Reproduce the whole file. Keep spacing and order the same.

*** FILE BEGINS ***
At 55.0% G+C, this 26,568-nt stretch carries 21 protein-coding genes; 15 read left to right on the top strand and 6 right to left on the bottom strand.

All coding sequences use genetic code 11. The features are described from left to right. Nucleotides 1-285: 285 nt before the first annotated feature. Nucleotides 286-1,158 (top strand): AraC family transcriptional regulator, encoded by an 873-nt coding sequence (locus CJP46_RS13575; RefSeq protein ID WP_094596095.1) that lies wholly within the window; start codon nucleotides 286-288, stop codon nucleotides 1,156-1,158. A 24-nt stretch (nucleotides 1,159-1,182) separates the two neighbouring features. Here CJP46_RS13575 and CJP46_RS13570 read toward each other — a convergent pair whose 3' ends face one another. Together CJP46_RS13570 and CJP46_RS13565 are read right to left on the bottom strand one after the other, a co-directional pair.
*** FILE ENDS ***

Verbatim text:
At 55.0% G+C, this 26,568-nt stretch carries 21 protein-coding genes; 15 read left to right on the top strand and 6 right to left on the bottom strand.

All coding sequences use genetic code 11. The features are described from left to right. Nucleotides 1-285: 285 nt before the first annotated feature. Nucleotides 286-1,158 (top strand): AraC family transcriptional regulator, encoded by an 873-nt coding sequence (locus CJP46_RS13575; RefSeq protein ID WP_094596095.1) that lies wholly within the window; start codon nucleotides 286-288, stop codon nucleotides 1,156-1,158. A 24-nt stretch (nucleotides 1,159-1,182) separates the two neighbouring features. Here CJP46_RS13575 and CJP46_RS13570 read toward each other — a convergent pair whose 3' ends face one another. Together CJP46_RS13570 and CJP46_RS13565 are read right to left on the bottom strand one after the other, a co-directional pair.